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Stray Dogs

Tsai Ming-Liang's first feature in five years is a mysterious and alienating series of tableaus about the fragility of flesh and the smallness of humanity.

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The Skeleton Twins

This movie asks a lot of Wiig and Hader. It asks them to navigate territory that’s both funny and dramatic, light and raw, goofy and…

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Ballad of Narayama

"The Ballad of Narayama" is a Japanese film of great beauty and elegant artifice, telling a story of startling cruelty. What a space it opens…

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Monsieur Hire

Patrice Leconte's "Monsieur Hire" is a tragedy about loneliness and erotomania, told about two solitary people who have nothing else in common. It involves a…

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Stray Dogs

Tsai Ming-Liang's first feature in five years is a mysterious and alienating series of tableaus about the fragility of flesh and the smallness of humanity.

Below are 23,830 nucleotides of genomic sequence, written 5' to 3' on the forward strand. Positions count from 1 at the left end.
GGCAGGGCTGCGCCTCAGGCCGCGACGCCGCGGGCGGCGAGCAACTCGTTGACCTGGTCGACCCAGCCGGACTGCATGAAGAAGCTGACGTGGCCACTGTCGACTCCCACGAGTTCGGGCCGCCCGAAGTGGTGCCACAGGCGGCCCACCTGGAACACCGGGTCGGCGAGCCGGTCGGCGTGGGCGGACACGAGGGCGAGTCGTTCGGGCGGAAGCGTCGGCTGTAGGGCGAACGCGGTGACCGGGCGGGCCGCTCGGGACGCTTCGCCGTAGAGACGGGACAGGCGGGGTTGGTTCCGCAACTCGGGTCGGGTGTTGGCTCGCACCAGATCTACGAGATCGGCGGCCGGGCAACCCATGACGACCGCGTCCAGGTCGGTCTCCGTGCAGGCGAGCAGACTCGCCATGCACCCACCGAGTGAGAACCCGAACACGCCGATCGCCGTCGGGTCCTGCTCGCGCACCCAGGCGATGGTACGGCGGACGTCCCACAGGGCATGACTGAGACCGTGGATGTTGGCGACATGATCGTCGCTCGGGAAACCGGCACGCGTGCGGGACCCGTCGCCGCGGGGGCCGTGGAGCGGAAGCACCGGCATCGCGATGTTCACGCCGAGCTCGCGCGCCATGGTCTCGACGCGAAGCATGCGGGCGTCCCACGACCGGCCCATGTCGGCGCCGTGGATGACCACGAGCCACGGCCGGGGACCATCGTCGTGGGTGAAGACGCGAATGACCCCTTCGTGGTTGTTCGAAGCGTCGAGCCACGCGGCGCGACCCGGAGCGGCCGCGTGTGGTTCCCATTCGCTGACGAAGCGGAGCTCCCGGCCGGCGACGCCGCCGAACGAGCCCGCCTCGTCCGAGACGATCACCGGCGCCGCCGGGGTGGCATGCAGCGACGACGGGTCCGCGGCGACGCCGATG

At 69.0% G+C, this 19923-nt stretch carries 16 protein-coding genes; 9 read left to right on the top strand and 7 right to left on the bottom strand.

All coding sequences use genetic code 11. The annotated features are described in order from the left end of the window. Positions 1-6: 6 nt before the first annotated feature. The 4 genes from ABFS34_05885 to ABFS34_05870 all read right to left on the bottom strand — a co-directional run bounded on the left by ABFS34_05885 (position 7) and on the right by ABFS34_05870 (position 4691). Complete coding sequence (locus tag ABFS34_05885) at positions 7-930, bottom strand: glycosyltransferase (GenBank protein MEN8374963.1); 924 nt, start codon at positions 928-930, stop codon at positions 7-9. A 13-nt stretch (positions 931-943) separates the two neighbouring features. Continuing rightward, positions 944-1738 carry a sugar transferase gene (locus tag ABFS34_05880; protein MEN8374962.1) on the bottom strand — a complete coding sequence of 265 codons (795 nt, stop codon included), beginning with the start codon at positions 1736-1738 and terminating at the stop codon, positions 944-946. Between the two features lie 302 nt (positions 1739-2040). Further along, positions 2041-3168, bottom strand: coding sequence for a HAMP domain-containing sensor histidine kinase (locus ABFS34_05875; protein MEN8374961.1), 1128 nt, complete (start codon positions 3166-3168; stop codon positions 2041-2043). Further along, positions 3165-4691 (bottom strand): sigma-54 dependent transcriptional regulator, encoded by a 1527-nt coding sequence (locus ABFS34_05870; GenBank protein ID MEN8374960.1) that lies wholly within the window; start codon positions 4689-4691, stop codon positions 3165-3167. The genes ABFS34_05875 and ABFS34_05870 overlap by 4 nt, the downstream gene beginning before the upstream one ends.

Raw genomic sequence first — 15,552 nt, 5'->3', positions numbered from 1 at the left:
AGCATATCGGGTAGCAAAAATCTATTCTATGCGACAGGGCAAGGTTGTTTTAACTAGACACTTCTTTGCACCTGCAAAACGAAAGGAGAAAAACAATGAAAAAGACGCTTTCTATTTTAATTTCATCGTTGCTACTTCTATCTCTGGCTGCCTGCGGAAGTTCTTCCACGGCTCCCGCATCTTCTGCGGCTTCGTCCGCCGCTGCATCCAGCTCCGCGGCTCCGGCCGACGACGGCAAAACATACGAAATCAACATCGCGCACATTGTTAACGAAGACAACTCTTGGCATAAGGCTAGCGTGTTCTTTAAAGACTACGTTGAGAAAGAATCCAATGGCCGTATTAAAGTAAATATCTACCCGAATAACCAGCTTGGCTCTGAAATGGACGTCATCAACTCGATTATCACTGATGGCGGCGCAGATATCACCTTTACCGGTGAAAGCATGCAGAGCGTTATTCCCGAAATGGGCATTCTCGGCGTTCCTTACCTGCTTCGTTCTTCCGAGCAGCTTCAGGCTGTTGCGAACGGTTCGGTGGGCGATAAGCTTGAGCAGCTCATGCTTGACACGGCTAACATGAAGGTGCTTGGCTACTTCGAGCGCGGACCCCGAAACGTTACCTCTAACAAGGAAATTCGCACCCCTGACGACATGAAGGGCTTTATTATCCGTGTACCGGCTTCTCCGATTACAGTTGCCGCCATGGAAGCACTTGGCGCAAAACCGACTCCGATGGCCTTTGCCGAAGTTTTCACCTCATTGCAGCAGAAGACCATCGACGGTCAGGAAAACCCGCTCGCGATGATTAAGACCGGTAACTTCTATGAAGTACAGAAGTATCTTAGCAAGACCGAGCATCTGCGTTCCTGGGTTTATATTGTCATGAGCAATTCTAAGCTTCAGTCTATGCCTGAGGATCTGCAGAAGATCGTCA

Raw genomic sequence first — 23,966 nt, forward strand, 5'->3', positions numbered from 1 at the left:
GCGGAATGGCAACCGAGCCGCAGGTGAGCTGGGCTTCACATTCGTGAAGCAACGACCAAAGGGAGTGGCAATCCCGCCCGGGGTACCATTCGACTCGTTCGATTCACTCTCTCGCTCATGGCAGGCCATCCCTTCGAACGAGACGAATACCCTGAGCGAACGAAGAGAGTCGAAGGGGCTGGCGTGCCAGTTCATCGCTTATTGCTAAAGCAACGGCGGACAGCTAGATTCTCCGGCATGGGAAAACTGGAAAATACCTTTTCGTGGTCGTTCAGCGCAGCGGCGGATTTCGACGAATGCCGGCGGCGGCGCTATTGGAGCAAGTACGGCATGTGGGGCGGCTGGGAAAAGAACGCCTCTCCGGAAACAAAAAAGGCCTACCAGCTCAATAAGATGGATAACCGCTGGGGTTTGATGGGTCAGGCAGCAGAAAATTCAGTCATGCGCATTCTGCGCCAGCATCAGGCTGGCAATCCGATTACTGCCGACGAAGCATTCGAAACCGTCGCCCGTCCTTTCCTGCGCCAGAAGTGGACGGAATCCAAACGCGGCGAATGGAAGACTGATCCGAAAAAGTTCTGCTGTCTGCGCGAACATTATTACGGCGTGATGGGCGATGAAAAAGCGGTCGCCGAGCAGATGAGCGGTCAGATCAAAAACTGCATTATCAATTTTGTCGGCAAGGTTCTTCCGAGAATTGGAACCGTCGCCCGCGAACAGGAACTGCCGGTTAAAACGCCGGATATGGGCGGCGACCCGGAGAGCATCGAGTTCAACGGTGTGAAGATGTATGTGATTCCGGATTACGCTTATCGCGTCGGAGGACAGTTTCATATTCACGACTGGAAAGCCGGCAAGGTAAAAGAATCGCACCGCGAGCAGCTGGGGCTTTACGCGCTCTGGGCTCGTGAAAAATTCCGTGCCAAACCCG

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Cast and Crew

* This filmography is not intended to be a comprehensive list of this artist’s work. Instead it reflects the films this person has been involved with that have been reviewed on this site.

#152 January 23, 2013

Marie writes: Behold the entryway to the Institut Océanographique in Paris; and what might just be the most awesome sculpture to adorn an archway in the history of sculptures and archways. Photo @ pinterest

(click to enlarge.)

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Blood simpletons

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This week, in a review of the film represented by the still above, I got to mention Buddy Hackett. Perhaps you will see why. Also, I found the opportunity to work in references to Don Knotts, Franklin Pangborn, Jerry Lewis, M. Emmet Walsh, Roman Polanski's "Fearless Vampire Killers, or Pardon Me But Your Teeth Are in My Neck" (aka "Dance of the Vampires"), the Three Stooges and "No Country for Old Men."

What is this movie, you say? Well, take a look here.

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Dreaming in color

The cliche is: In the 1950s in America, we were all a little like Ozzie and Harriet. In the decadent 1990s, we're descending into armageddon. Gary Ross' new film "Pleasantville" argues the opposite: In the 1950s we were leading blinkered lives, but it's been steady progress ever since, into today's society where change is seen as an opportunity, not a threat.

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